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Post-pregnancy and exercising

Post-pregnancy and exercising

Congratulations mommy! You got through your pregnancy – and delivery.
Giving birth puts a tremendous strain on the body. It could be compared to running a marathon, although in some cases a marathon would be way easier to overcome.
Now it’s time for recovery.

Pregnancy made some slow changes to your body in order for it to be able to deliver, and it will take a while before your body will be back to its prior self.

Every woman is different, and while some recover very quickly others take a little bit longer to recover their strength. Either way, you should always be mindful and listen to your body.

 

A shift in balance

During pregnancy, your body’s balance point gradually shifted because of your growing belly and weight gain in that general area. Now, much of that weight has come off during birth, so the balance point has shifted again in a number of hours, but your muscles haven’t adjusted to the shift in such a “short” amount of time. Therefore it is very important that you pay attention to your body’s signals and be mindful when you are, for example, lifting your baby.It is not recommended that you lift anything heavier than your baby in a carrier for the first few weeks.

It is not recommended that you lift anything heavier than your baby in a carrier for the first few weeks.

 

Consider posture

Think about holding your baby for equal amounts of time on each side and try to hold your baby in different positions. Holding your baby in the same position every time will put a strain on certain muscles, giving you bad posture, and can eventually lead to back problems along with other ailments.

 

Hormones affect your body

In preparation for birth, your body releases hormones for the ligaments to become looser, so the baby’s passage through your pelvis becomes easier. These hormones weren’t only released to the ligaments in your pelvic area, but to your whole body. Which means that for some time post-pregnancy your ligaments will remain loose. Therefore, please take that into account when working out.

Avoid any fast or jiggly movements or any extreme stretches or postures.

 

Numbness in limbs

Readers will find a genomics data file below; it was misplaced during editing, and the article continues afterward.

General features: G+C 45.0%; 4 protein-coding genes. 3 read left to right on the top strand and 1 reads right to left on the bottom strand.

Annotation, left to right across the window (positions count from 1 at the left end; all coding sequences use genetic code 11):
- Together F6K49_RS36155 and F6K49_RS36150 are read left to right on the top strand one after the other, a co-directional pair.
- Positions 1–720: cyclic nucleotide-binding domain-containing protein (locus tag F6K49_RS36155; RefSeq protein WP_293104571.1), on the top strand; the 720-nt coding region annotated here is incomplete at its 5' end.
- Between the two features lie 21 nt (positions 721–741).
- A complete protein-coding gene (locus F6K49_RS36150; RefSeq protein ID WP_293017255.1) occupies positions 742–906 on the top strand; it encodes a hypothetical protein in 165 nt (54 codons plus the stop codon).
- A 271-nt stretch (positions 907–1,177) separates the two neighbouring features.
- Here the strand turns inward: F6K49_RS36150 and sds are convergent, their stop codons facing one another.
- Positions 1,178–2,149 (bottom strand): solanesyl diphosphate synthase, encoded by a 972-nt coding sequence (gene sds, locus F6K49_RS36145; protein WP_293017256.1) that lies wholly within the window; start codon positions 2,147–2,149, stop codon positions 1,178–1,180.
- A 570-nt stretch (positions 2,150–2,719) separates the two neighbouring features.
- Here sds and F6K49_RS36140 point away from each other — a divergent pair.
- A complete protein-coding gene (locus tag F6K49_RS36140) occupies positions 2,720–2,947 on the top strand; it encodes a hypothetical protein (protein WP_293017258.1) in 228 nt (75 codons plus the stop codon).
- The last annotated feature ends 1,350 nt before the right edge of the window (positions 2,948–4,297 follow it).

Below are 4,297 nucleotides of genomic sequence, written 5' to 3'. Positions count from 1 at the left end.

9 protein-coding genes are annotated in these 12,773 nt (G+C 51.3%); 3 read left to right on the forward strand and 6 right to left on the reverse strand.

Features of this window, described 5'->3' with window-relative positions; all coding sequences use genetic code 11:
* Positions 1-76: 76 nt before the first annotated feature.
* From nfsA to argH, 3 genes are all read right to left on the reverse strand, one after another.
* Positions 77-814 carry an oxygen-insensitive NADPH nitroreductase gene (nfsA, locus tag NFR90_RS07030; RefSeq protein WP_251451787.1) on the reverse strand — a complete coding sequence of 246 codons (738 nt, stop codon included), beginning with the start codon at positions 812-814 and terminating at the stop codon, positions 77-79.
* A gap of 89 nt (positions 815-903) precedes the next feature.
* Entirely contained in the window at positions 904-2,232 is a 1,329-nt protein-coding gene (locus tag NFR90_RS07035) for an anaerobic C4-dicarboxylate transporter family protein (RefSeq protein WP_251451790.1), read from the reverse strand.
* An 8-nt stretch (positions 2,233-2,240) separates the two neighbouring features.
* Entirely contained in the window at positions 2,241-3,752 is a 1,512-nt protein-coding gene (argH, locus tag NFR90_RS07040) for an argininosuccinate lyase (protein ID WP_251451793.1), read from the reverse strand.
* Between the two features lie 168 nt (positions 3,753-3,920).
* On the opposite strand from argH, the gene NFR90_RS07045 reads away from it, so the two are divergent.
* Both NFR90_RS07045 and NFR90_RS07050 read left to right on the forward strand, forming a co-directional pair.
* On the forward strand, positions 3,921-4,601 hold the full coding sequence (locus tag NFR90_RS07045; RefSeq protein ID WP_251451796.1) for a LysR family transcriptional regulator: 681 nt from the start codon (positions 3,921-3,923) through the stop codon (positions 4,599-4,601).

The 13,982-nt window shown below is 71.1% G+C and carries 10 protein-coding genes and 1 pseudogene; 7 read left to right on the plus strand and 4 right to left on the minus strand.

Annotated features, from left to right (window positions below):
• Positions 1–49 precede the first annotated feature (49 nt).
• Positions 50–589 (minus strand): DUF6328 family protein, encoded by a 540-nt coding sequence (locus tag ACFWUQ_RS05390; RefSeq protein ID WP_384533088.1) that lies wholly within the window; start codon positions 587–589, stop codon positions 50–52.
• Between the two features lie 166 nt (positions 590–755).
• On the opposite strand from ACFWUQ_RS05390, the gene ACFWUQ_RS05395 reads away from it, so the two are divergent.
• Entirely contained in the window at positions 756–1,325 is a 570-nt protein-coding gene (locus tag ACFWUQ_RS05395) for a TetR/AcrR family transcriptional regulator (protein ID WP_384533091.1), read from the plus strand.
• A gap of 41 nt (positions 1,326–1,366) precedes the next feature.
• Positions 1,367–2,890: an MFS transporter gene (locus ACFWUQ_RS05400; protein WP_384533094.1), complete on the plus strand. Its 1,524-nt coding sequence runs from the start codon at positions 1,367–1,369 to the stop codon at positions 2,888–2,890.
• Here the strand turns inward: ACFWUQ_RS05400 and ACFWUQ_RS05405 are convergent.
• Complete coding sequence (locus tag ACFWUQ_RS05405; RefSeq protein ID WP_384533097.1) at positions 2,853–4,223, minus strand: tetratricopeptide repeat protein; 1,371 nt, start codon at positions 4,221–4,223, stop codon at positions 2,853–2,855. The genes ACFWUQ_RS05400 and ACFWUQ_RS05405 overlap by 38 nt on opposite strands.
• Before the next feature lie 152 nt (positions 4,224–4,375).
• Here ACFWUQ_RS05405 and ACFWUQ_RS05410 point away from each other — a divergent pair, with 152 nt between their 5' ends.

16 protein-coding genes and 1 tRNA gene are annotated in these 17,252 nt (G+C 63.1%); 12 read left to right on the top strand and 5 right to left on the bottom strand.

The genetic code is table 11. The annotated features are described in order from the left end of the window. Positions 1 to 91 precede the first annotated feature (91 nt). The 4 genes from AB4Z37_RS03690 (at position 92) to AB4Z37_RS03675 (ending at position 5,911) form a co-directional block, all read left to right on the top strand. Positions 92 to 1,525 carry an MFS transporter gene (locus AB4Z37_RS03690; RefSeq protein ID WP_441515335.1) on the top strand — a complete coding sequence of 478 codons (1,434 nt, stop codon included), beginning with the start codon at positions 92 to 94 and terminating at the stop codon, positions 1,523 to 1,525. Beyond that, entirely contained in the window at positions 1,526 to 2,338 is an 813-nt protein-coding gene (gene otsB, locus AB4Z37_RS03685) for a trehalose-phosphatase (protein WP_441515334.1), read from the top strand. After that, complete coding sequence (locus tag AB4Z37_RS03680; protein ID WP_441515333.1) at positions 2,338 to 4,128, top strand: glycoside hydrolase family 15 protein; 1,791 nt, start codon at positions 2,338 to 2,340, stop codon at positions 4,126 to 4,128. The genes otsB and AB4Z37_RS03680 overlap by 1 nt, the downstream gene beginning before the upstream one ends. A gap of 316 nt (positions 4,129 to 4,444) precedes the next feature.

If you have any unusual pain or numbness in your body, please let your doctor or health practitioner know.

The reason for numbness could be due to muscle strain, causing them to block the flow of your nerves and blood veins. In that case, get your health practitioner to refer you to a physical therapist or see a chiropractor or other therapeutic practitioner.

 

Cesarean birth

If you’ve had a cesarean or some complications, or if you don’t feel ready, please ask your doctor or health practitioner before starting an exercise regimen.

There are extra precautions you need to be aware of when it comes to post-pregnancy workouts for women who’ve delivered by cesarean.

My workout recommendations are for women who have given birth vaginally.

 

Be mindful

Always listen to your body. We are all different.
I
f the exercise hurts, you’re not ready, so take it down a nudge. Don’t worry, you’ll get there in time.

 

Post-pregnancy workout series

I will be posting more about exercising throughout the first year, post-pregnancy, in my Post-Pregnancy Workout Series. So keep your eyes out for updates!

In my Post-Pregnancy Workout Series, I have recommended an increase in the intensity of the workout every few weeks. Please note, that these are mere suggestions, based on general advice. If it doesn’t feel right – don’t do it!

Also, your workout doesn’t have to be done all at once, you can divide it, so you get 10 minutes of exercise a few times a day if that fits you better.

 

Hang in there mommy, you are capable of so much more than you know! Have a wonderful year!

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A health and nutrition nerd and a mother. I'm an internationally certified fitness instructor. Currently, I'm studying BA in Nutrition and Health and working as a yoga class and a strength training class instructor.
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